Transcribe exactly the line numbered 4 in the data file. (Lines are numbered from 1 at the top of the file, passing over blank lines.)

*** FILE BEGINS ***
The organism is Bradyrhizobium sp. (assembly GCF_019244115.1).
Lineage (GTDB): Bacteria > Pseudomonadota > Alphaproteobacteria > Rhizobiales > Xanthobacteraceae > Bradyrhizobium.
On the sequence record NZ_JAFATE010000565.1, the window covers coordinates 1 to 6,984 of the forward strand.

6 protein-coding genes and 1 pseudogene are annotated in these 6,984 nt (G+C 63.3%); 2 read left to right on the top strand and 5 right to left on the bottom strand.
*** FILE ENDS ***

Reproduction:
6 protein-coding genes and 1 pseudogene are annotated in these 6,984 nt (G+C 63.3%); 2 read left to right on the top strand and 5 right to left on the bottom strand.